They haven’t, for the most part – and they won’t anytime soon.

 For the record, I’m fundamentally opposed to Bill 21 and believe it’s a direct attack on religious freedom – and I’m agnostic! That being said, it’s not hard for me to understand why our political leaders want to stay out of this fight.

First, it’s a provincial matter. 

Bill 21 was passed democratically. If Quebec chooses to maintain this law during Legault’s leadership and beyond, there’s not much that Ottawa can do. They can criticize it to their heart’s content, and attempt to intervene at a certain level. They don’t have the constitutional right to bring down this provincial law, however. 

Second, Ottawa doesn’t want to start another war of words with Quebec. 

Prime Minister Justin Trudeau has flip-flopped on several occasions in terms of getting involved in this debate. On Dec. 13, he said that he “deeply” disagrees with Bill 21 and “I don’t find that in a free and open society someone should lose their job because of their religion and this is no longer a theoretical issue.” At the same time, he stated “I think the important thing is the province passed the law and Quebecers are defending their rights through the legal process in Quebec.”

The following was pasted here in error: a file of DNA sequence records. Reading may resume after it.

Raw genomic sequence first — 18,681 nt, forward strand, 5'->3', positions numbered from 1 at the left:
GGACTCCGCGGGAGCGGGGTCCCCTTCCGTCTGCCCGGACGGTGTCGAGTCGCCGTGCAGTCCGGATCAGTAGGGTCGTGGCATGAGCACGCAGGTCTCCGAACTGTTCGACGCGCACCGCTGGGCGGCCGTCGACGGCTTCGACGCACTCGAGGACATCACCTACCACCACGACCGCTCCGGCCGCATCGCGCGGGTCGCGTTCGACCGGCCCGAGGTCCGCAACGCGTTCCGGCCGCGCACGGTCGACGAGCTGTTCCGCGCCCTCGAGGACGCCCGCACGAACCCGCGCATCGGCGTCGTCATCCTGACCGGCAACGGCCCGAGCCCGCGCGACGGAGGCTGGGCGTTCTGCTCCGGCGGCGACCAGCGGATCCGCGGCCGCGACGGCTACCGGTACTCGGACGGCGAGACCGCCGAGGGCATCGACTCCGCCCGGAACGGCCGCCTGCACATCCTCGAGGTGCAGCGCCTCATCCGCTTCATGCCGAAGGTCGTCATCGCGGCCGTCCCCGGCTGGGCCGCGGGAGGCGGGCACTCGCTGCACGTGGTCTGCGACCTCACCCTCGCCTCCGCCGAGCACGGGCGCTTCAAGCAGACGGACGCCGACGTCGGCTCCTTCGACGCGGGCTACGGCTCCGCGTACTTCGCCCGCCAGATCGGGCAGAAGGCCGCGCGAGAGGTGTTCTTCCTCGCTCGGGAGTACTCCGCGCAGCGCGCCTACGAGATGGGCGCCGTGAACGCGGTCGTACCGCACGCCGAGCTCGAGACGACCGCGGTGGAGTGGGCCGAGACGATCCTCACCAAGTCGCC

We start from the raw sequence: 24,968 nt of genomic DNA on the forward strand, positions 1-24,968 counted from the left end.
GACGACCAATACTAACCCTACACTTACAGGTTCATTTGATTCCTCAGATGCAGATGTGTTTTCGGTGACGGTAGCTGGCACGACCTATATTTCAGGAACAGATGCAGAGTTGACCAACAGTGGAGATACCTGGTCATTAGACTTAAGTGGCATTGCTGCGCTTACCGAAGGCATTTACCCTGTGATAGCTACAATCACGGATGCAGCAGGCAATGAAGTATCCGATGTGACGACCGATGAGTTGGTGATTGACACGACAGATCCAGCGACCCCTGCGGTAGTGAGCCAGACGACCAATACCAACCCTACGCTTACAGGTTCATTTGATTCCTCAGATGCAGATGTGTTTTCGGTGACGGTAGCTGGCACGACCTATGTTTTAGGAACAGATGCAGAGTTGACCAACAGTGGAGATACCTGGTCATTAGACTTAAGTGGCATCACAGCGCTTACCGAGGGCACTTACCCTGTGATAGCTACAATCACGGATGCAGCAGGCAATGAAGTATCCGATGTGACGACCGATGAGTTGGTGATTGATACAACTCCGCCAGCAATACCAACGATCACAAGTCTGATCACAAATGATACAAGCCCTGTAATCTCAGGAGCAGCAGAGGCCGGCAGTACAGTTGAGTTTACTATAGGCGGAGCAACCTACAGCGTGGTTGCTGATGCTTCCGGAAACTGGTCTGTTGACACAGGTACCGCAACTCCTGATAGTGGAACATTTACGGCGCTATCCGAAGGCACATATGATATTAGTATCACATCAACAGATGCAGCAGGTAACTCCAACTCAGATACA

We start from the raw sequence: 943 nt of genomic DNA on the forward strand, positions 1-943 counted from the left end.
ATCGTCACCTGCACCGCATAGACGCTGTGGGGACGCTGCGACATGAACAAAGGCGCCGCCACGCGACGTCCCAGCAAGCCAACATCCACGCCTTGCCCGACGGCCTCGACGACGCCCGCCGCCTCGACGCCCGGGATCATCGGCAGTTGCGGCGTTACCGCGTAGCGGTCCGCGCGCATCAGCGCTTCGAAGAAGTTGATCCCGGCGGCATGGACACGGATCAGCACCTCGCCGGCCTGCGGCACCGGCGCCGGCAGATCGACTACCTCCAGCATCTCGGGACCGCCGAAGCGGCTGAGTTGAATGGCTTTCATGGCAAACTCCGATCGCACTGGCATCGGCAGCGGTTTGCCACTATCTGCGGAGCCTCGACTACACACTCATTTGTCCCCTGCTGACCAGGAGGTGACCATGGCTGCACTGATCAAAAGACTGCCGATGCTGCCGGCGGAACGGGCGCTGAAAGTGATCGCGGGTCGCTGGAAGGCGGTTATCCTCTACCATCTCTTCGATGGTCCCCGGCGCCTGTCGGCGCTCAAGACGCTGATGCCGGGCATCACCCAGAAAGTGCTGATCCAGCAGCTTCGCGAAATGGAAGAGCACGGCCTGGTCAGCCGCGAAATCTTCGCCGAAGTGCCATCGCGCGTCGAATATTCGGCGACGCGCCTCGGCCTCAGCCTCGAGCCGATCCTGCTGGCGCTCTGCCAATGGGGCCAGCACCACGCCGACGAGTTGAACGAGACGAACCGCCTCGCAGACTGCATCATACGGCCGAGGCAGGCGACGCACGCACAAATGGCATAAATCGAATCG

Conservative leader Erin O’Toole and NDP leader Jagmeet Singh have basically taken similar stances. Both are frustrated on a personal level, but begrudgingly respect Quebec’s democratic right to pass controversial and non-controversial bills on a provincial level.

Third, Quebec has been (up until recently) a critical piece of the electoral puzzle.

The old political playbook in federal politics was clear: if you can’t win Quebec, you can’t win the election. Hence, parties on the left and right all tried to play nice – or pander, if you prefer – when it came to this province. Policies and programs were announced, and taxpayer money was either ear-marked or doled out. It led to frustration and resentment from the rest of Canada, causing everything from western alienation to support for booting out Quebec. When Quebeckers felt their needs weren’t being met, it led to a rise in separatism and threats to break apart Canada.